1. Put a chicken in a stock pot. The chicken can be a whole raw chicken, a whole carcass left over from a roast , or bones you’ve saved from other meals like fried chicken. Also, if you happen to have chicken feet, necks, gizzards, ect, throw those in too. They add more flavor and nutrition to your stock. The feet are special because they have a high gelatin content, which means there will be more gelatin in your stock. Once you get used to having quality stock around, you’ll probably intentionally buy these things. When I make a roast chicken, I’ll generally save the carcass in the freezer until I’m ready to make stock.
  2. Add a few tbs of vinegar. This helps extract the minerals, like calcium, from the bones. Then add water to cover the bones by several inches.
  3. Let sit for 30 minutes
  4. Bring water to a boil and skim off any foam that rises. Scum is . . .  impurities. That’s the best I’ve been able to figure out. If you’d like, you can be a perfectionist about it and stand over your stock for 45 minutes skimming off every little bit of scum as it rises. Or, you can be lazy like me and wait till your pot looks like a dirty bubble bath, skim that off and call it good. You will want to skim at least the majority of the scum off as it can give your finished stock an off flavor. If you are using a whole chicken, you will have more scum than if you are just using a carcass.
  5. Add any veggies you want- I keep my vegetable scraps (carrot and onion tops, ect) in a bag in the freezer and add those plus an onion cut in half, maybe some celery, and another carrot broken in half. Please don’t spend time chopping them. It’s a waste of time. The only reasons to nicely chop vegetables are for aesthetics and even cooking times. These vegetables are going to be strained out at the end, so no one will see them but you. And the stock simmers for so long that everything will be thoroughly cooked, believe me. So put your knife away and just throw those celery sticks in the pot.
  6. Bring stock back to almost a boil and reduce heat to a bare simmer.
  7. If you are using a whole chicken, remove it after about an hour and remove the meat. Then put the carcass (bones, skin, everything else) back in the pot. You can then use the meat for chicken salads, chicken soup, enchiladas, tacos, ect. Removing it now, instead of at the end, keeps it from getting overcooked and rubbery.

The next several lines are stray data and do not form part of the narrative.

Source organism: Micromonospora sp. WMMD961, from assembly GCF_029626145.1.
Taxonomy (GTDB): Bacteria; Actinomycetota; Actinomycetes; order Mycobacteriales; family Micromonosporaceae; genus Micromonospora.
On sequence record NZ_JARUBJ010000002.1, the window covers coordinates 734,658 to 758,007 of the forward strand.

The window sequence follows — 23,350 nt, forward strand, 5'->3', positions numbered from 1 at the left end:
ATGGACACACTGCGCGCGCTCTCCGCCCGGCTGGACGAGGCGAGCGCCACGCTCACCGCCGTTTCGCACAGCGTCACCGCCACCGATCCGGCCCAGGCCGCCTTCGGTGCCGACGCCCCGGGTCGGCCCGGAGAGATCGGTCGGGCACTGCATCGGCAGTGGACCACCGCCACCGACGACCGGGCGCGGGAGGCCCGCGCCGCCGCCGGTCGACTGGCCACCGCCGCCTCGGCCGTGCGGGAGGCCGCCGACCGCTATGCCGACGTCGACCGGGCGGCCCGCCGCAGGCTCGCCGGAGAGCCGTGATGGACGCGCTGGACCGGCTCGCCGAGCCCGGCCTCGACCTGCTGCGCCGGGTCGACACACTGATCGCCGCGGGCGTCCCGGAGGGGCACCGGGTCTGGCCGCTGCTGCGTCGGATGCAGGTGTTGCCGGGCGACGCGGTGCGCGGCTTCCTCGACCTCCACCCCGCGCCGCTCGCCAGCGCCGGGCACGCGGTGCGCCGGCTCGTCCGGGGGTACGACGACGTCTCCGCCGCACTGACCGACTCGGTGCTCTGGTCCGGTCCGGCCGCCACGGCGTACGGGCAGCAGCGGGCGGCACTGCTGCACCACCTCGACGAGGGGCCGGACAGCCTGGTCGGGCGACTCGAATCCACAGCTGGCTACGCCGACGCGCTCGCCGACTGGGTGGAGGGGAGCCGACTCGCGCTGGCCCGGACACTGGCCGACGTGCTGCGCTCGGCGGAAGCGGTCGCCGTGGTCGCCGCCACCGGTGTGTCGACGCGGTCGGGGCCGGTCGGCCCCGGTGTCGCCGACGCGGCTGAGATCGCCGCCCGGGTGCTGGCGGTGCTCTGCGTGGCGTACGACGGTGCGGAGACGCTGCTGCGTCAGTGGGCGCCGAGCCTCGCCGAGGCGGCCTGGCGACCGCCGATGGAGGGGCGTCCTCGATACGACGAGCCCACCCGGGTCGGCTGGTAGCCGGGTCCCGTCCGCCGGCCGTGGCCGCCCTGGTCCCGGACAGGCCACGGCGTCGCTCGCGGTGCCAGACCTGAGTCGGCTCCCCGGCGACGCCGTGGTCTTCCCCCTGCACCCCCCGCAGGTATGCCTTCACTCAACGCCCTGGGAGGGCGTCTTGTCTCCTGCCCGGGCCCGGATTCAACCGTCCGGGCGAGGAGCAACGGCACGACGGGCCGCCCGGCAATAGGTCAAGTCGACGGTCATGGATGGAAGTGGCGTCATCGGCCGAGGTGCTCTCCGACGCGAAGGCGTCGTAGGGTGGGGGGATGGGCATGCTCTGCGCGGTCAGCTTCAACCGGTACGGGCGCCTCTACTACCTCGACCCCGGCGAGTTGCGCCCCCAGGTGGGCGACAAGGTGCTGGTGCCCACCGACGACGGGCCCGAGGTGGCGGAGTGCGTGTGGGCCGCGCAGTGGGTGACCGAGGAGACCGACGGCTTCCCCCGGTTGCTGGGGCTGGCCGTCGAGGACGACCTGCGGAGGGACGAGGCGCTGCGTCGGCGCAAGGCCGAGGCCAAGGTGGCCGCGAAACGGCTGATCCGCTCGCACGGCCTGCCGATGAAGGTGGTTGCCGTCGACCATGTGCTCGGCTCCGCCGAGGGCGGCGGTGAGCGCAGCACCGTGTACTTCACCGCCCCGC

8. Simmer, covered, for at least 8 hours. 12 is better. 24 is sublime. It takes time to extract everything from the bones. While some recipes say its fine to simmer for only 3-5 hours, I think the resulting stock is not worth the effort. There are chefs that keep barrels of stock simmering for up to two weeks, so don’t be afraid of overcooking your stock. Do keep an eye on it, and stir occasionally. Add more water if it drops below the level of the bones. You can consider your stock done when the water is a deep golden color and you can crush a leg bone between your fingers. If you’re nervous about leaving the stove on over night, turn the burner off about an hour before you go to bed to let the stock cool. Then, right before bed, put it in the fridge. Then just start it again the next morning. If you have a large enough crock pot, you could also pour the stock into that once you’ve brought it to a simmer on the stove. I’ve also put my stock pot in a 200° oven and let it simmer away in there, leaving my stove top free for other cooking.
  9. When you’re done simmering,  turn off the heat and dunk in a bunch of fresh parsley. The residual heat will be enough to extract the flavor from the parsley, but still leave a fresh flavor. Let the stock cool a little. Then use a large slotted spoon and strain out the big pieces of vegetable and bone. Then use a colander to strain the rest of the solids out. If you want a really clear stock (with no celery leaves or such), strain it again through a colander lined with cheese cloth or a tea towel (NOT terry cloth). I rarely do this. The little bits of leaves that remain in the stock don’t bother me. Store your stock in the fridge overnight. A good stock will gel solid, like Jello. Mine doesn’t always gel though. I don’t know why it’s not consistent. I’m experimenting with techniques, and when I get some conclusive evidence, I’ll let you know. For now, don’t worry. Your stock will still taste great and be nutritious even if it doesn’t gel solid.